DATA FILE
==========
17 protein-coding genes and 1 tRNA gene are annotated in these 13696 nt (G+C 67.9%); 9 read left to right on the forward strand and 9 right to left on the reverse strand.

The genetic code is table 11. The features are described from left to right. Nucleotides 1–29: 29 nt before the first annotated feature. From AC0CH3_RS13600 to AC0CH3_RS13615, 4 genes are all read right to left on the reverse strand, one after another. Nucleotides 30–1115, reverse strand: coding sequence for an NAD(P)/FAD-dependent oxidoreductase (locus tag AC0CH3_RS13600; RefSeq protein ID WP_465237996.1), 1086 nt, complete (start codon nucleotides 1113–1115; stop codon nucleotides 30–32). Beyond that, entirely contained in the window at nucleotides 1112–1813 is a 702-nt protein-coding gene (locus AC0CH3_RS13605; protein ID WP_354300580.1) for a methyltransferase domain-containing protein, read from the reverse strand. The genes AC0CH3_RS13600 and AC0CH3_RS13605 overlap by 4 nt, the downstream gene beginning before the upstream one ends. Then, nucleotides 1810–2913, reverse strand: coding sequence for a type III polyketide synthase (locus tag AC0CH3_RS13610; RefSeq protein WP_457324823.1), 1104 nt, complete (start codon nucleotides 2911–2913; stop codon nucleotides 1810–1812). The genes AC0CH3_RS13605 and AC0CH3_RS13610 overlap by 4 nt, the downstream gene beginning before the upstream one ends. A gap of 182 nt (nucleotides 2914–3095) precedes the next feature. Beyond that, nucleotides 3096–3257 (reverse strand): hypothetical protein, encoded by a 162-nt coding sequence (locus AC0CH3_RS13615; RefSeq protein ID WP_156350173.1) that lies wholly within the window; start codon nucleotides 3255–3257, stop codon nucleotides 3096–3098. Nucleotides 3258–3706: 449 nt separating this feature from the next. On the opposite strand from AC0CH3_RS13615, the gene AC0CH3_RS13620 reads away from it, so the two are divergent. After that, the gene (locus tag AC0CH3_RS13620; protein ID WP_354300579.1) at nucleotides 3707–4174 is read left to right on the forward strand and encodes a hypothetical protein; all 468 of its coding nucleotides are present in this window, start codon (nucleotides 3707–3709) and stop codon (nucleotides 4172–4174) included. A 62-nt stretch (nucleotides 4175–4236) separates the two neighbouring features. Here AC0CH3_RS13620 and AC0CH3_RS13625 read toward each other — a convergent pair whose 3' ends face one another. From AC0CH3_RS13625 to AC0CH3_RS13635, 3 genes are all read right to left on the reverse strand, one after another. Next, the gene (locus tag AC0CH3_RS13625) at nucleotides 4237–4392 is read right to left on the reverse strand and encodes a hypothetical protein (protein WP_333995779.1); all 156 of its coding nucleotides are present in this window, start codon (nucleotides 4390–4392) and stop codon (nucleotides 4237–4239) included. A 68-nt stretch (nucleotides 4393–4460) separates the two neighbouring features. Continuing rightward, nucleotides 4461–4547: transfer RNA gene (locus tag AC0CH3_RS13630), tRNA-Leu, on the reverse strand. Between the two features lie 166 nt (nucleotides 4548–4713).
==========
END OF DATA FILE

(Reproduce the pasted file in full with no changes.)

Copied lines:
17 protein-coding genes and 1 tRNA gene are annotated in these 13696 nt (G+C 67.9%); 9 read left to right on the forward strand and 9 right to left on the reverse strand.

The genetic code is table 11. The features are described from left to right. Nucleotides 1–29: 29 nt before the first annotated feature. From AC0CH3_RS13600 to AC0CH3_RS13615, 4 genes are all read right to left on the reverse strand, one after another. Nucleotides 30–1115, reverse strand: coding sequence for an NAD(P)/FAD-dependent oxidoreductase (locus tag AC0CH3_RS13600; RefSeq protein ID WP_465237996.1), 1086 nt, complete (start codon nucleotides 1113–1115; stop codon nucleotides 30–32). Beyond that, entirely contained in the window at nucleotides 1112–1813 is a 702-nt protein-coding gene (locus AC0CH3_RS13605; protein ID WP_354300580.1) for a methyltransferase domain-containing protein, read from the reverse strand. The genes AC0CH3_RS13600 and AC0CH3_RS13605 overlap by 4 nt, the downstream gene beginning before the upstream one ends. Then, nucleotides 1810–2913, reverse strand: coding sequence for a type III polyketide synthase (locus tag AC0CH3_RS13610; RefSeq protein WP_457324823.1), 1104 nt, complete (start codon nucleotides 2911–2913; stop codon nucleotides 1810–1812). The genes AC0CH3_RS13605 and AC0CH3_RS13610 overlap by 4 nt, the downstream gene beginning before the upstream one ends. A gap of 182 nt (nucleotides 2914–3095) precedes the next feature. Beyond that, nucleotides 3096–3257 (reverse strand): hypothetical protein, encoded by a 162-nt coding sequence (locus AC0CH3_RS13615; RefSeq protein ID WP_156350173.1) that lies wholly within the window; start codon nucleotides 3255–3257, stop codon nucleotides 3096–3098. Nucleotides 3258–3706: 449 nt separating this feature from the next. On the opposite strand from AC0CH3_RS13615, the gene AC0CH3_RS13620 reads away from it, so the two are divergent. After that, the gene (locus tag AC0CH3_RS13620; protein ID WP_354300579.1) at nucleotides 3707–4174 is read left to right on the forward strand and encodes a hypothetical protein; all 468 of its coding nucleotides are present in this window, start codon (nucleotides 3707–3709) and stop codon (nucleotides 4172–4174) included. A 62-nt stretch (nucleotides 4175–4236) separates the two neighbouring features. Here AC0CH3_RS13620 and AC0CH3_RS13625 read toward each other — a convergent pair whose 3' ends face one another. From AC0CH3_RS13625 to AC0CH3_RS13635, 3 genes are all read right to left on the reverse strand, one after another. Next, the gene (locus tag AC0CH3_RS13625) at nucleotides 4237–4392 is read right to left on the reverse strand and encodes a hypothetical protein (protein WP_333995779.1); all 156 of its coding nucleotides are present in this window, start codon (nucleotides 4390–4392) and stop codon (nucleotides 4237–4239) included. A 68-nt stretch (nucleotides 4393–4460) separates the two neighbouring features. Continuing rightward, nucleotides 4461–4547: transfer RNA gene (locus tag AC0CH3_RS13630), tRNA-Leu, on the reverse strand. Between the two features lie 166 nt (nucleotides 4548–4713).